Living By The Land – Episode 15

THE sun was already rising high and hot on her back by the time she finally took the familiar track to Home Farm. She craned eagerly forward, keen for a first glimpse of the small but well-cared-for buildings that made up the smallholding she’d always called home, and her heart swelled as she saw it.

At first glance it looked deserted but then, with a loud “Boo!” her two brothers dropped from an oak tree right in front of her. She jumped and they laughed uproariously.

“Got you, Louisa!”

“You did, horrors!” Louisa was already off the horse, her arms wide, and David and Alexander tumbled into them, clutching her tightly.

“Oh, it’s so good to see you,” Louisa said. “I swear you’ve grown already, both of you.”

David pulled away.

“I’ll be taller than you soon!”

“That you will, and I’ll wager Dad will be glad of it. Where is he?”

David’s look of pride deflated suddenly.

“He’s inside,” he said, his voice thin.

Louisa’s heart jolted with alarm.

“Why? What’s wrong? Is he ill?”

“No,” Alexander said. “Dad’s fine. It’s . . .”

“It’s Betsy,” David supplied.


Louisa ran for the farmhouse, leaving David and Alexander to bring Blackie into the stables. Her aunt Helena was in the kitchen, but saw from her face that she’d heard about her sister and, with only the briefest of hugs, ushered her up the little wooden stairs.


Sam turned from his place at Betsy’s bedside and for a moment his face flooded with delight.

“Louisa, lass. Oh, it’s good to see you.”

He half rose, but he still had Betsy’s hand in his own and Louisa rushed across to hug him where he was. She looked down at her little sister in dismay. Betsy’s young face was white and her usually bouncy curls lay flat against it. She was asleep, her breathing so shallow that it could barely be seen at all, and it brought back such stark images of her mother’s deathbed that Louisa staggered.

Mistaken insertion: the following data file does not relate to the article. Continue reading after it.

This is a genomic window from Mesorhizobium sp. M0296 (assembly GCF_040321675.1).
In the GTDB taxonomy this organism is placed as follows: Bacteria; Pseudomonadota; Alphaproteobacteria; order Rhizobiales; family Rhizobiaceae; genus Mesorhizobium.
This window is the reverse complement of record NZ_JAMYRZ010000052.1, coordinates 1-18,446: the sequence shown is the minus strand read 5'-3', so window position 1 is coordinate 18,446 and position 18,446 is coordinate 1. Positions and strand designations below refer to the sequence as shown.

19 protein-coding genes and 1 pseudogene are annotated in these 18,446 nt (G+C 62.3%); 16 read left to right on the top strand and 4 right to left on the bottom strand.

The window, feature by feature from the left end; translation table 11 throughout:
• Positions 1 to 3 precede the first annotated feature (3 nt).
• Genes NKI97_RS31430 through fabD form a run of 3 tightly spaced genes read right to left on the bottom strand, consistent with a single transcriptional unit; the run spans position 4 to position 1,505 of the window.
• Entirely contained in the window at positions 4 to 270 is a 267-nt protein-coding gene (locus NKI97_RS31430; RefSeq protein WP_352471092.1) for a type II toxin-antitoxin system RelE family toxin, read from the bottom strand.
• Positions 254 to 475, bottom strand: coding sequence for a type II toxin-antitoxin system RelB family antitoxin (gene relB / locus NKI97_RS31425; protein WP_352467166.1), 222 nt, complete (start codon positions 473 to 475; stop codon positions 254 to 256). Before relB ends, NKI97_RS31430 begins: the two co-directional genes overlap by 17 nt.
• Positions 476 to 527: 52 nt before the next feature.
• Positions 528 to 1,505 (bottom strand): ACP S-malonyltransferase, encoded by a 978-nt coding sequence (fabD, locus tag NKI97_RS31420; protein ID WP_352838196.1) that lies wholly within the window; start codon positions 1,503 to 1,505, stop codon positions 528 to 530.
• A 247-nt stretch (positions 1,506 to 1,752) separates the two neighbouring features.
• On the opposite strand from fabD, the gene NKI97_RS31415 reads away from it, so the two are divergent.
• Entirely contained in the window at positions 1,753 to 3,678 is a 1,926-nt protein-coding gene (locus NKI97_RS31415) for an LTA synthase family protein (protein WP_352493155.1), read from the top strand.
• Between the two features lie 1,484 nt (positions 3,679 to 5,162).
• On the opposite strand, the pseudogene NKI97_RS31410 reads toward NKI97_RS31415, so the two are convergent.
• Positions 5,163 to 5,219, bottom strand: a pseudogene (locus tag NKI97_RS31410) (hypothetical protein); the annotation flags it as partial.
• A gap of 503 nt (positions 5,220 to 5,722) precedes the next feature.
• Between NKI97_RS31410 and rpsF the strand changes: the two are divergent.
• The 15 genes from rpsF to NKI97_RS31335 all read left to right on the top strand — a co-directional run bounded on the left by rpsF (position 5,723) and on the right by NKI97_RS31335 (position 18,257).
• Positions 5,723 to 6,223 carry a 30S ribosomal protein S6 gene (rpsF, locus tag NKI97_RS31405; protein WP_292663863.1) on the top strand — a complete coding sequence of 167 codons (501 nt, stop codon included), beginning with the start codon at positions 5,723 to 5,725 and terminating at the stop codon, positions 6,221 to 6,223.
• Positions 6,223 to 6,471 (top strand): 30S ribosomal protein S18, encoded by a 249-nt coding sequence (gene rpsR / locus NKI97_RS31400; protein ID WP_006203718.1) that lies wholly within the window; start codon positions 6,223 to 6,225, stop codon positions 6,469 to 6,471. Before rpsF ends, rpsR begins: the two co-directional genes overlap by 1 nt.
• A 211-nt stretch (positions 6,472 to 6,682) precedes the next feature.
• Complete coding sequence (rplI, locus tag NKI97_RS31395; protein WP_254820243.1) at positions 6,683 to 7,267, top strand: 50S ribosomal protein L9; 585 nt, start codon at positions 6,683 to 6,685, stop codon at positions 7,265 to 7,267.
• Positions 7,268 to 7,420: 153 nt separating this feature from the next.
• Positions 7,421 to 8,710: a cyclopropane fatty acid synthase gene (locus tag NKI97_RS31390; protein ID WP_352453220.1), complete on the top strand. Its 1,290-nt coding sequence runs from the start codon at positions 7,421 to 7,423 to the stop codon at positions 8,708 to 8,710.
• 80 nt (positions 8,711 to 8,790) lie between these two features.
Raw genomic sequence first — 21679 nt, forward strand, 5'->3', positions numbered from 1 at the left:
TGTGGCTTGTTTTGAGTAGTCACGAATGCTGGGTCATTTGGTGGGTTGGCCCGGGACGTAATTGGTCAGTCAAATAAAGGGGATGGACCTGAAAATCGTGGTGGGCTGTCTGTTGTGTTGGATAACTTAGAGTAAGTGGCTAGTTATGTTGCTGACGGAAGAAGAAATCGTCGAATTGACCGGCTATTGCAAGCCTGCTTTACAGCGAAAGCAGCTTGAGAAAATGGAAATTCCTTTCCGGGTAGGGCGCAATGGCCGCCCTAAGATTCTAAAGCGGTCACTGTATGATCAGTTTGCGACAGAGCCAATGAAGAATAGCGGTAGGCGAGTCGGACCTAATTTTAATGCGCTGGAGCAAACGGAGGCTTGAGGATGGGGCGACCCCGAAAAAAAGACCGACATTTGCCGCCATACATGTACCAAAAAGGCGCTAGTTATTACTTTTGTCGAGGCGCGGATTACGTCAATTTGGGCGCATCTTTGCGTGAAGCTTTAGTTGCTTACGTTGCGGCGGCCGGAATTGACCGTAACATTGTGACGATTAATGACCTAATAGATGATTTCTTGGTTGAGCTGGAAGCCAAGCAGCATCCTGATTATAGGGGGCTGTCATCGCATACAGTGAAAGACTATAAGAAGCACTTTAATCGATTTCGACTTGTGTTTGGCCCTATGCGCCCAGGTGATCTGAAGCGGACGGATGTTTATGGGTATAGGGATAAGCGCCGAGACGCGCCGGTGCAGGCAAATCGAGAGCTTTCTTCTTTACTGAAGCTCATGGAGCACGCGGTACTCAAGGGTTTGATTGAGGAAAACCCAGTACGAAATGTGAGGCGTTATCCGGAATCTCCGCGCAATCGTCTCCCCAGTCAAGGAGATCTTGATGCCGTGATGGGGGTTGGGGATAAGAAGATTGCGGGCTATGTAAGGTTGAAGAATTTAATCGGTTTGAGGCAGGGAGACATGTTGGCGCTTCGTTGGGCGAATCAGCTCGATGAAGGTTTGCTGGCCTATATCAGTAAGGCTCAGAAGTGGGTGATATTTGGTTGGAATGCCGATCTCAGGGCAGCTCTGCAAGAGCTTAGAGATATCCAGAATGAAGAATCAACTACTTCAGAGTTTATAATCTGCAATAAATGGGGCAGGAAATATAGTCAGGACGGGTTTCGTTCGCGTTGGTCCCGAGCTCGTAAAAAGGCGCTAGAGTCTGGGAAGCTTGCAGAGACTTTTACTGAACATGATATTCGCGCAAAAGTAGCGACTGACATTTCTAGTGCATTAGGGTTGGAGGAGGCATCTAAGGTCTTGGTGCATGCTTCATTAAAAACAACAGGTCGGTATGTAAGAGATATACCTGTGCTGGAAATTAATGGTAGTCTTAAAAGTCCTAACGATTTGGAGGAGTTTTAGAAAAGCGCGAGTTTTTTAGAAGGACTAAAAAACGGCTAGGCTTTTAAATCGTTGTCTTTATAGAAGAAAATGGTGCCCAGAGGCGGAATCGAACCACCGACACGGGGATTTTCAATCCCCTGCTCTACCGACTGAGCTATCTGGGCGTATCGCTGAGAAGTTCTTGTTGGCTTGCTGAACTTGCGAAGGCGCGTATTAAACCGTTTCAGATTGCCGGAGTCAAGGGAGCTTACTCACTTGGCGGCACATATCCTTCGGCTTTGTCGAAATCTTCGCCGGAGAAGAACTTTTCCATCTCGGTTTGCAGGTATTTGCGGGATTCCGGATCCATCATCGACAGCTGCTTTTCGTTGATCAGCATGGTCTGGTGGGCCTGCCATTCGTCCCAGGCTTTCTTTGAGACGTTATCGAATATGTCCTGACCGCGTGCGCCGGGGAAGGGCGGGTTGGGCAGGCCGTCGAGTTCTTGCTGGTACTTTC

“I’m fine, Dad. It’s just . . .”

“I know, lass. I’ve had the doctor in, but all he says is that it’s a fever and a bad one. Might be something she caught playing in the river with her brothers, though they both seem fine.”

“Thank God.”

“Thank God indeed, but Betsy, she’s so little. I fear she’s too weak to fight it off.”

Louisa bent over the eight-year-old.

“Betsy?” she said softly. “It’s me. It’s Louisa.”

The girl’s eyelashes fluttered but she didn’t wake.


The eyes opened and a ghost of a smile flitted across them.

“You’re really here,” Betsy whispered.

Louisa leaned in closer.

“I really am, and I’ve brought you cheese – lovely rich cheese I made myself. I’ll make you better, Bets.”

The girl nodded but her eyes closed again.

“Is there nothing the doctor can give her?” Louisa asked her father.

“Nothing, though he suggests a good chicken broth with plenty of garlic.”

“Do you have that?”

Sam swallowed.

“Things are tight until the harvest comes in, Louisa. We lost a lot of time over the winter with . . .” He tailed off, but they both knew it had been grief that had cost them valuable work time. Were they to pay for it so harshly now?

“The doctor’s bill took the last of our funds, but I’m going to appeal to Farmer Martin to let me have one of his old boilers. If you can stay with Betsy, then perhaps I could go now?”

He half rose again but Louisa shook her head and fumbled for the satchel she still had over her shoulder.

“We can do better than that. I’ve brought money, Dad. Not a lot, but enough for a chicken, and a good, plump one at that.”

She pulled out her purse and handed it to Sam but he dropped it on the bed.

“No, Louisa, I can’t. You should be saving that for your future life.”

“What about Betsy’s life? That’s what’s important now and you have to let me help, Dad. You have to.”

She saw Sam nod.

“You’re a good girl, Louisa. I don’t know what I’d do without you.”

“Or without Betsy,” Louisa retorted, her arms around him, “so let’s make sure you don’t have to. There’s been enough loss in this family already.”

Again he nodded.

“I’ll send one of the boys up to Martin’s straight away.”

“Good,” Louisa said. “Now, how about trying some of my cheese whilst we wait? It’s not quite up to Mum’s standards but I’m working on it.”

She was rewarded with a smile.

“I’ve no doubt of that, Louisa, lass, no doubt at all.”

Alison Cook